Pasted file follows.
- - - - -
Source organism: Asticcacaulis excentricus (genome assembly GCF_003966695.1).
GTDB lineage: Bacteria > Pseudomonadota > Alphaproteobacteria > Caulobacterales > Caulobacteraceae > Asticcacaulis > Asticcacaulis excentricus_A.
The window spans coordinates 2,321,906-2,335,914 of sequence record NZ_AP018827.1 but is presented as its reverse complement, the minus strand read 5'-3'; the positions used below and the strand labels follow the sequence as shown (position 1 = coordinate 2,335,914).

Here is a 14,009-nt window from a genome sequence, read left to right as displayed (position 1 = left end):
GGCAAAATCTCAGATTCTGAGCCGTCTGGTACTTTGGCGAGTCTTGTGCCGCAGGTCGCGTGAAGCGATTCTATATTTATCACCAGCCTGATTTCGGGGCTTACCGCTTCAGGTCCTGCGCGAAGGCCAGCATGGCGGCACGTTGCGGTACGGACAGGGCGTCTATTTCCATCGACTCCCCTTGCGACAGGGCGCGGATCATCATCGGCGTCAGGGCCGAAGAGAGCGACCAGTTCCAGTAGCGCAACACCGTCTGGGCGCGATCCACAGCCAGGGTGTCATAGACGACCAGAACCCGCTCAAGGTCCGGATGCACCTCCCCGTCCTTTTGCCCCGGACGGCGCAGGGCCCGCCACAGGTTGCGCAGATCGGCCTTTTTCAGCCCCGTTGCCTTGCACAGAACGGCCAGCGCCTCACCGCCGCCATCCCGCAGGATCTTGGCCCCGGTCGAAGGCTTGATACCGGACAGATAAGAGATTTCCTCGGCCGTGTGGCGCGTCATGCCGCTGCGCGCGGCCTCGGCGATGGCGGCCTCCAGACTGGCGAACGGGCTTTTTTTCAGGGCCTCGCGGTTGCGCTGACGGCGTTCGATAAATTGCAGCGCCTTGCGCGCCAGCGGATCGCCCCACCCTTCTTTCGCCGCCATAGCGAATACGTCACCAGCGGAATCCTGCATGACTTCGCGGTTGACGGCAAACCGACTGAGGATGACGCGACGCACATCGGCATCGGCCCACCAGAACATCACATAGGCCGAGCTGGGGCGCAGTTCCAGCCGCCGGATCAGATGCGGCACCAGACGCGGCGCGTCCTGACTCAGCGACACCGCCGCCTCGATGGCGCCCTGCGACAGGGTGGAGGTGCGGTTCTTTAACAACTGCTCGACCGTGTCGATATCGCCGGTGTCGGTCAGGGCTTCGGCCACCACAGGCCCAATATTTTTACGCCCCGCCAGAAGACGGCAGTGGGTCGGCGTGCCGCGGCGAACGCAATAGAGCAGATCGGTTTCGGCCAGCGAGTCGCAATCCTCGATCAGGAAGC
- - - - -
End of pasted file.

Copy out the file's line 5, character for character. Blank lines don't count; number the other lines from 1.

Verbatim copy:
GGCAAAATCTCAGATTCTGAGCCGTCTGGTACTTTGGCGAGTCTTGTGCCGCAGGTCGCGTGAAGCGATTCTATATTTATCACCAGCCTGATTTCGGGGCTTACCGCTTCAGGTCCTGCGCGAAGGCCAGCATGGCGGCACGTTGCGGTACGGACAGGGCGTCTATTTCCATCGACTCCCCTTGCGACAGGGCGCGGATCATCATCGGCGTCAGGGCCGAAGAGAGCGACCAGTTCCAGTAGCGCAACACCGTCTGGGCGCGATCCACAGCCAGGGTGTCATAGACGACCAGAACCCGCTCAAGGTCCGGATGCACCTCCCCGTCCTTTTGCCCCGGACGGCGCAGGGCCCGCCACAGGTTGCGCAGATCGGCCTTTTTCAGCCCCGTTGCCTTGCACAGAACGGCCAGCGCCTCACCGCCGCCATCCCGCAGGATCTTGGCCCCGGTCGAAGGCTTGATACCGGACAGATAAGAGATTTCCTCGGCCGTGTGGCGCGTCATGCCGCTGCGCGCGGCCTCGGCGATGGCGGCCTCCAGACTGGCGAACGGGCTTTTTTTCAGGGCCTCGCGGTTGCGCTGACGGCGTTCGATAAATTGCAGCGCCTTGCGCGCCAGCGGATCGCCCCACCCTTCTTTCGCCGCCATAGCGAATACGTCACCAGCGGAATCCTGCATGACTTCGCGGTTGACGGCAAACCGACTGAGGATGACGCGACGCACATCGGCATCGGCCCACCAGAACATCACATAGGCCGAGCTGGGGCGCAGTTCCAGCCGCCGGATCAGATGCGGCACCAGACGCGGCGCGTCCTGACTCAGCGACACCGCCGCCTCGATGGCGCCCTGCGACAGGGTGGAGGTGCGGTTCTTTAACAACTGCTCGACCGTGTCGATATCGCCGGTGTCGGTCAGGGCTTCGGCCACCACAGGCCCAATATTTTTACGCCCCGCCAGAAGACGGCAGTGGGTCGGCGTGCCGCGGCGAACGCAATAGAGCAGATCGGTTTCGGCCAGCGAGTCGCAATCCTCGATCAGGAAGC